The culmination of these developments established a new breed of vertically targeted, industry specific, packaged software platforms that offered an alternative to the build vs. buy deliberation. The contemporary approach is Buy AND Build - Buy the appropriate software platform and Build your business processes with the in-built tools provided by the software vendor.

Using the selection criteria set down in the scoping document, this will allow you to configure the software to face the challenges identified.

Step 3: Evaluating the vendors
Having identified the leading vendors in your vertical market who are offering a platform that has been uniquely designed for your industry, the next step is to invite these vendors to demonstrate their products in front of the user community.

At this stage, the focus should be on the ergonomics and usability of the software application and the alignment with the level of technical and IT competence of the user group. The interface is of paramount importance to ensure that the users are capable and willing to use the software.

Any successful software implementation is dependent on the active and enthusiastic participation of the user group. Ultimately, it does not matter what software platform you purchase and at what price. If the users find the software too difficult to use, or too inconvenient, or if it requires too much expensive and time consuming training, the software deployment will not be a success.

The evaluation of software usability is a subjective matter by nature. It is about the look and feel of the software, combined with the similarities between a user's current business behavioral pattern and the design of the interface.

Experts in cognitive intelligence and human behavior have discovered that software focused on an individual's unique role in the organization, combined with the tasks that the user performs, has a significantly higher adoption rate due to the inherent ease with which the user can identify with the operations of the software.

Step 4: Comparing the identified challenges to the software performance
With the short list of companies who have demonstrated to the satisfaction of the user community that their software is adaptive to the usage pattern, the final step in the evolution process is focusing on benchmarking the short listed platforms.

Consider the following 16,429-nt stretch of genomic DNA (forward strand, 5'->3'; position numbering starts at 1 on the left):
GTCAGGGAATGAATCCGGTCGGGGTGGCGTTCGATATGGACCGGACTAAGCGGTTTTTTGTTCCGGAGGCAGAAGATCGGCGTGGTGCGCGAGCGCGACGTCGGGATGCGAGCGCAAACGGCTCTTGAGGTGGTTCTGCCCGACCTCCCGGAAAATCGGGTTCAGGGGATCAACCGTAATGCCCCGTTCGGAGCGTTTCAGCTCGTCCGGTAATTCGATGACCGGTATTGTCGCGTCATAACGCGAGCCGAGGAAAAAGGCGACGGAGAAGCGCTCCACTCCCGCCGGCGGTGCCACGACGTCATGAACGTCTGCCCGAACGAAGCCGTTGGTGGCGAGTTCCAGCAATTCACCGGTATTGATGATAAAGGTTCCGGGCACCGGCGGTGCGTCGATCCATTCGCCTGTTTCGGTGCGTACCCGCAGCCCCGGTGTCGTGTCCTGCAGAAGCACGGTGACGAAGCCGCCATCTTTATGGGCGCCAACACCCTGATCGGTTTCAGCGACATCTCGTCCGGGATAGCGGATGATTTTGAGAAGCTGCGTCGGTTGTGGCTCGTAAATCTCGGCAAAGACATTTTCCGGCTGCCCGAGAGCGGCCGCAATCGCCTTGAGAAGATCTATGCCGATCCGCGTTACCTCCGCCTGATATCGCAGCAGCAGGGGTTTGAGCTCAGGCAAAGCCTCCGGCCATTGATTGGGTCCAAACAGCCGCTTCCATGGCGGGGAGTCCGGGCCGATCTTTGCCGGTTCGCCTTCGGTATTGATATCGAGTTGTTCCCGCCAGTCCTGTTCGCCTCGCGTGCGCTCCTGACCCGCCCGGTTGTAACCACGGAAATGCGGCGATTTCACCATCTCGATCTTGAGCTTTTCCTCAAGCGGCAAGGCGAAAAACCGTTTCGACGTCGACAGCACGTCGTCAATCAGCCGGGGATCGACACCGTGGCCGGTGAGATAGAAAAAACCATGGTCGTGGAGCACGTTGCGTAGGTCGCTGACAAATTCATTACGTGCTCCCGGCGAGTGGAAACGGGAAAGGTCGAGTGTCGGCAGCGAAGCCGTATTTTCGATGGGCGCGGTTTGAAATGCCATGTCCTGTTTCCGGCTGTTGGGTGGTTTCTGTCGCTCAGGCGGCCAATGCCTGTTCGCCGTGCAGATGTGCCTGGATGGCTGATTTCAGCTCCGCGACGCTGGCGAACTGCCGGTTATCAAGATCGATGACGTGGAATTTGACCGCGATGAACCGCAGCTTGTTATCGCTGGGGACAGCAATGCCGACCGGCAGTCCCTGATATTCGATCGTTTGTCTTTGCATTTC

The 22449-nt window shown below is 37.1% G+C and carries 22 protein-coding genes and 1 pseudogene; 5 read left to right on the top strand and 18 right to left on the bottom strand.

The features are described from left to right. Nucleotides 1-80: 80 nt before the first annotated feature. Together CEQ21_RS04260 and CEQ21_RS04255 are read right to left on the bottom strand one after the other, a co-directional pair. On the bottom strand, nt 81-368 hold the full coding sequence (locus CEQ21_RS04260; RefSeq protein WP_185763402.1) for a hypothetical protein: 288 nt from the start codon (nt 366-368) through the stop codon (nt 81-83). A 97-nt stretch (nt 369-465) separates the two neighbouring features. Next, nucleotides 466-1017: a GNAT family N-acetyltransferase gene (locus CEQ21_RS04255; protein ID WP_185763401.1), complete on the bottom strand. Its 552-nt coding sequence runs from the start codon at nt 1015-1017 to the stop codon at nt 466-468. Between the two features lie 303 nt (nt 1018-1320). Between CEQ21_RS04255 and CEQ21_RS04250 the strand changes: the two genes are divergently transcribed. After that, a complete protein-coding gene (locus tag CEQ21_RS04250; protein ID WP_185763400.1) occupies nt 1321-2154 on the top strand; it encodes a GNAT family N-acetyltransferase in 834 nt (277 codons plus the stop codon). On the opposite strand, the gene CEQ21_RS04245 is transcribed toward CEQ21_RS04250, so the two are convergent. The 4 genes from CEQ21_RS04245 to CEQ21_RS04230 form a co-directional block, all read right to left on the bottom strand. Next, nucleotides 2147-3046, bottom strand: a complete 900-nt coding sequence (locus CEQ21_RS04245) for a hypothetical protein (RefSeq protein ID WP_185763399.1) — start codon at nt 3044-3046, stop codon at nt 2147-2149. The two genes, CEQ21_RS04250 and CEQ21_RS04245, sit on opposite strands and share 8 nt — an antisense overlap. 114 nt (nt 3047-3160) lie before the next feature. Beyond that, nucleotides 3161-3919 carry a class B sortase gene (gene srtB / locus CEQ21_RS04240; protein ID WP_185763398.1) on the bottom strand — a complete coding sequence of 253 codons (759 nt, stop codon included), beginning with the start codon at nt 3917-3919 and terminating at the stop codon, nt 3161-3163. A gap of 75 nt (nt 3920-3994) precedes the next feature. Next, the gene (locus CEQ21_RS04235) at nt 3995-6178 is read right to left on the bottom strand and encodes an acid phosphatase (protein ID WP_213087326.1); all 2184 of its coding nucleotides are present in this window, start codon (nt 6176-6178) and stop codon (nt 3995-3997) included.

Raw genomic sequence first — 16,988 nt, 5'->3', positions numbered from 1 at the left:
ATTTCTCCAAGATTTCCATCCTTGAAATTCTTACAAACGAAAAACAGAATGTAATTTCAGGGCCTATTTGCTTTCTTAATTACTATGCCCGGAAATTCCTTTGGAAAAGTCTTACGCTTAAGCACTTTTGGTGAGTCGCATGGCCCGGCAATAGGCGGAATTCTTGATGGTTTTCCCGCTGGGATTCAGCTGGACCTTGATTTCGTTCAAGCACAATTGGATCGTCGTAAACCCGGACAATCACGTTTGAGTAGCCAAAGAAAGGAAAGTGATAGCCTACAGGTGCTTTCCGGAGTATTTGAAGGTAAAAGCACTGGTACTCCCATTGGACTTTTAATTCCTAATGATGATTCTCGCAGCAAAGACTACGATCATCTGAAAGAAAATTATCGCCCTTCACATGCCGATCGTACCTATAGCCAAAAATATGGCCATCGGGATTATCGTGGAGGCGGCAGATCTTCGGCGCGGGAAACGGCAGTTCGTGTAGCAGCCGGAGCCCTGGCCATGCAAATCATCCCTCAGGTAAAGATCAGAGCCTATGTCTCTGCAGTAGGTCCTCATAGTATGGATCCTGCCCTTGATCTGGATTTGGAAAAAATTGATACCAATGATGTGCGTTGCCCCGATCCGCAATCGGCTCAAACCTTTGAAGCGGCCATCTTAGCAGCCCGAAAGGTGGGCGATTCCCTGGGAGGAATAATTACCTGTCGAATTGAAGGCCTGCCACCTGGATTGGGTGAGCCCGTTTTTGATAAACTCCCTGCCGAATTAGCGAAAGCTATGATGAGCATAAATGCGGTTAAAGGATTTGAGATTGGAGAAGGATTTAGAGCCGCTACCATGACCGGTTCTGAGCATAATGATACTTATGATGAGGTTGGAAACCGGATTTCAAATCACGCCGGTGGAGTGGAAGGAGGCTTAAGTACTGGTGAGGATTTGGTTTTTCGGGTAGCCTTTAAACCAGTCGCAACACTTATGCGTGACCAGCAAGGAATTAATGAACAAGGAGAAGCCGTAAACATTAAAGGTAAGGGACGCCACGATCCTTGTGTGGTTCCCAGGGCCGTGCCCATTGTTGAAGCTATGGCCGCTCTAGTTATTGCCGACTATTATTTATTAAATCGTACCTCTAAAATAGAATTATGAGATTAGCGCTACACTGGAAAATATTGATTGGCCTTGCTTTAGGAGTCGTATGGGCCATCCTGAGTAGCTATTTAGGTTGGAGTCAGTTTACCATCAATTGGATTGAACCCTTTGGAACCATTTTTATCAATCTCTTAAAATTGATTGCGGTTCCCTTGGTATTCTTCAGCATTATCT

The proven method for benchmarking is to identify a number of critical challenges highlighted in the scoping document and to request that the software vendor demonstrate how it would resolve this challenge with its software.

This would require the software vendor to configure its platform to meet this business requirement.

However, we need to be aware that many software vendors have the ability to create a simple change in the imbedded workflow that seemingly meets the configuration changes requested by the customer. However, upon deployment, these configurations prove to be un-scaleable or unsustainable. The demonstration of these configuration changes may seem workable, but in reality, they may be no more than linked screen shots.

Hence, it is also advisable to evaluate the flexibility and adaptability of the software in a real time scenario.

It is recommended that the short listed vendors be prepared to demonstrate how their software deals with on-the-spot critical configuration issues that they will not provided with in advance of the presentation. This will ensure that the vendor will be forced to clearly demonstrate the flexibility and adaptability of the selected software platform.

To ensure fairness and ease of comparison, all vendors need to be tested simultaneously with identical challenges, hence these spot challenges for configuration need to be very focused and specific to avoid the need for extensive and time consuming configuration.

For example, a spot challenge such as integration with another software package could not be demonstrated in-situ without prior investigation, but a challenge such as a change to the workflow, the inclusion of a company specific document, or the addition of a new user, could.

Conclusion
The successful selection process of software is as different from the established and conventional process of purchasing goods as to merit new and different ways of thinking. With a sensible and relevant procedure in place, we can avoid the pitfalls experienced by many companies and have confidence in buying the right software for your company - and yourself.